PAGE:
Mutual effects of silver nanoparticles and antimony (III)/(V) co-exposed to Glycine max (L.) Merr. in hydroponic system: uptake, translocation, physiochemical responses and potential mechanisms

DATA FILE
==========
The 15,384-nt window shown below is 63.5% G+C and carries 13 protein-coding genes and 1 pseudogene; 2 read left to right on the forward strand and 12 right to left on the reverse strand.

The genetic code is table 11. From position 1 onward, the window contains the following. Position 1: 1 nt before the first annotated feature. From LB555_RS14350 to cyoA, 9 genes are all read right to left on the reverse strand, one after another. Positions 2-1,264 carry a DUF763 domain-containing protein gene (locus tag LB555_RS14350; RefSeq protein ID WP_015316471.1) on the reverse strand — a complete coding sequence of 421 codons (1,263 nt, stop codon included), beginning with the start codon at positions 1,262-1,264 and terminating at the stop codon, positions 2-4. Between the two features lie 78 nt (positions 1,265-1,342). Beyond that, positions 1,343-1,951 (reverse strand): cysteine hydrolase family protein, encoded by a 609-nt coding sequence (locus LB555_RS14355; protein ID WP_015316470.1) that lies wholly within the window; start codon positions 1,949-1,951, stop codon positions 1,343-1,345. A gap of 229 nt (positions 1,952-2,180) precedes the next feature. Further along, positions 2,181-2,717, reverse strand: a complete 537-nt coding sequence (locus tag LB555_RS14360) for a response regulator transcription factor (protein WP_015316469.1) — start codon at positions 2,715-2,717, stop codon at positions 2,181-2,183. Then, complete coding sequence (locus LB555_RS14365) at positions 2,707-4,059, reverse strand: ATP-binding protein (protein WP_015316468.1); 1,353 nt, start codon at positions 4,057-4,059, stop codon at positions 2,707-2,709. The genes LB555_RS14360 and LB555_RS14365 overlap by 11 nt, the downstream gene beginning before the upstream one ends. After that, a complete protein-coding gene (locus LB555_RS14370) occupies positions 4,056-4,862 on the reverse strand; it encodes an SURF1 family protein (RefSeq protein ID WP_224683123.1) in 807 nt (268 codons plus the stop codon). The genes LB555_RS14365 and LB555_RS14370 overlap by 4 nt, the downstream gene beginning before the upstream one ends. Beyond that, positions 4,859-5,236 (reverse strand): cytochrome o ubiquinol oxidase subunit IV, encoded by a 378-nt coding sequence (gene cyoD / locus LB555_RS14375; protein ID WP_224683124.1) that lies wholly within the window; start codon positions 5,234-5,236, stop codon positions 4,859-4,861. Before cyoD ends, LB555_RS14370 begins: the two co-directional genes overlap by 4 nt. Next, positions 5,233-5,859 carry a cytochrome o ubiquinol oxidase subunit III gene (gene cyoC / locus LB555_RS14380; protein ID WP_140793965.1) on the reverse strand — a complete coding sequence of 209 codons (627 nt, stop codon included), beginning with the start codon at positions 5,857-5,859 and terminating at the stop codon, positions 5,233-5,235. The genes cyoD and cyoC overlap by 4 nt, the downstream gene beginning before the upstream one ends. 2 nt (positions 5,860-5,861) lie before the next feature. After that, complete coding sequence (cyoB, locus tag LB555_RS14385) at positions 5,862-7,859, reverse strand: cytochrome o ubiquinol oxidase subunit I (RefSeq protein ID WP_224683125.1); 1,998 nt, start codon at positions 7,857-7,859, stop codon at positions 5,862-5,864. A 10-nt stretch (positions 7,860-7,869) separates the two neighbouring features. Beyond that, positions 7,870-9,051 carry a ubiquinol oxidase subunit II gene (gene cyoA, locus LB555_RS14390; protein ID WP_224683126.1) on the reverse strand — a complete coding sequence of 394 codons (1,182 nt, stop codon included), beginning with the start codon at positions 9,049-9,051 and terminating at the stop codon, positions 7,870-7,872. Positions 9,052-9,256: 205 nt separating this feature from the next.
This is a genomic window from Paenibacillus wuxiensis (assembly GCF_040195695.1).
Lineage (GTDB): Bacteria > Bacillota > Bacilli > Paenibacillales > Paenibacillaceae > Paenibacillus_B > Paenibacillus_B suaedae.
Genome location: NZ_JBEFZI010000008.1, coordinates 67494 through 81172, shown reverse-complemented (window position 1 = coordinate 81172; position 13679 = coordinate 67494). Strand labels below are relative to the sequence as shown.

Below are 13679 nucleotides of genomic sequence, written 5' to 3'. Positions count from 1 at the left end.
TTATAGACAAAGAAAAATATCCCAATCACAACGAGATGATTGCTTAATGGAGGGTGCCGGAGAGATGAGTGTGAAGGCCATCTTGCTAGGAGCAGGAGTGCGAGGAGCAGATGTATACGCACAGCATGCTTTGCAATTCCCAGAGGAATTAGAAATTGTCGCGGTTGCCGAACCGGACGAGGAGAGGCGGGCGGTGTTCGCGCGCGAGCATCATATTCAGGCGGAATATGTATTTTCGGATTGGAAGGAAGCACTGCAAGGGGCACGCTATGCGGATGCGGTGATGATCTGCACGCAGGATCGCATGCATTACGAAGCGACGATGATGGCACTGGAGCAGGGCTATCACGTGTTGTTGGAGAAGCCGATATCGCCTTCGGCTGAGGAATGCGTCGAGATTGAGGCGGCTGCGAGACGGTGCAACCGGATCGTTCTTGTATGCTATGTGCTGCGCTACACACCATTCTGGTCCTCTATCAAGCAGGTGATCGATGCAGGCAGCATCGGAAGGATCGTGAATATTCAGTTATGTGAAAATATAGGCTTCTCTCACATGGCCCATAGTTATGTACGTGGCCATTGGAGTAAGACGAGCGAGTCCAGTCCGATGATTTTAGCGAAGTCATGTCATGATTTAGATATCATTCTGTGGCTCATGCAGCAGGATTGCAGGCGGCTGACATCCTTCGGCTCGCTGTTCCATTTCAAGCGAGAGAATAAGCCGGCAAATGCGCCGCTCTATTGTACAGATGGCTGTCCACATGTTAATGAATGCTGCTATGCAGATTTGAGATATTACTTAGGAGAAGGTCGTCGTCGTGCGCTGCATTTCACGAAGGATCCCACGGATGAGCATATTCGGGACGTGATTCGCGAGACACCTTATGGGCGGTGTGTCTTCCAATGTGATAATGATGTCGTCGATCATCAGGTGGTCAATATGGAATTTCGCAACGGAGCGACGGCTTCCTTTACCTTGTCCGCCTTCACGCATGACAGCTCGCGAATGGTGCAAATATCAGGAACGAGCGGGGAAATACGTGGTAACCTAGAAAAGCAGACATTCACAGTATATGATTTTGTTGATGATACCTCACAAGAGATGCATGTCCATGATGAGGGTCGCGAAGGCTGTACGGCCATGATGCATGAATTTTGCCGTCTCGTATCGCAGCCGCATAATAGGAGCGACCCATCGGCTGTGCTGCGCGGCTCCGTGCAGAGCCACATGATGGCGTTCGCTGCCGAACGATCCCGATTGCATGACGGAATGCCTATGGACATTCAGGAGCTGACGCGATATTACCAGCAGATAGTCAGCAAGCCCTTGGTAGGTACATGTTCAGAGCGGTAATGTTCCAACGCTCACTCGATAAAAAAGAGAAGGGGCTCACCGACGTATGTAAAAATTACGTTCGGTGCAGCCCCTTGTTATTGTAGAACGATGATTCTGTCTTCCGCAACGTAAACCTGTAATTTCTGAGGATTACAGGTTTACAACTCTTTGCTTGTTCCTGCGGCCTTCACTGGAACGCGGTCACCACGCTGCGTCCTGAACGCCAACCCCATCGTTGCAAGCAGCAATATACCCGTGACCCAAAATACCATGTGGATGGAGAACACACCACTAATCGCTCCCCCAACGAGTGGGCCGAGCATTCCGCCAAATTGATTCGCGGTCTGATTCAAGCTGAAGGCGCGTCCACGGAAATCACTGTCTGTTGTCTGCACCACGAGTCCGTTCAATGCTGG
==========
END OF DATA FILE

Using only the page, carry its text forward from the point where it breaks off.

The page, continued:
Antimony (Sb) is a non-necessary metal element to plants which could be largely accumulated by terrestrial plants and potentially invade food chains leading to food safety concern. Considering the redox properties and widespread of silver nanoparticles (Ag NPs), the current study attempted to shed light on the mutual effects of Ag NPs and Sb (III)/Sb (V) on their uptake, accumulation, and corresponding biochemical effects in Glycine max (L.) Merr (soybean). The seedling matrix was conducted by batch exposure of Sb (III)/Sb (V) with/or the synthesized Ag NPs (ap. 10 nm). Significant mutual impacts were detected with the co-presence of Ag NPs and Sb on their uptake and translocation in soybean tissues. Ag NPs stimulated the accumulation of Sb (III) in roots while reduced the translocation into leaves. In contrast, the Sb (V) uptake in tissues was improved by the presence of Ag NPs. In addition, combined exposure of Ag NPs with Sb (V) led to significant higher Ag accumulation in tissues compared to other treatments. In comparison to the single treatments, co-exposure of Ag NPs with Sb (V) resulted in higher impacts on the pigment contents, enzyme activities and lipid peroxidation. Whereas, the combination of Ag NPs with Sb (III) led to higher reactive oxygen species (ROS) in roots. The altered accumulation of Ag and Sb in soybeans and corresponding biochemical regulations upon different amendments could be attributed to the synergistically physical-chemical and biological interactions in soybean rhizosphere and tissues. To our knowledge, this is the first evidence of nanoparticles interacted with Sb species on their uptake and accumulation in plants which could provide impetus for investigating the bioaccumulation and physiochemical influences mediated by co-exposure of Sb species and engineering nanoparticles (ENPs) in plants.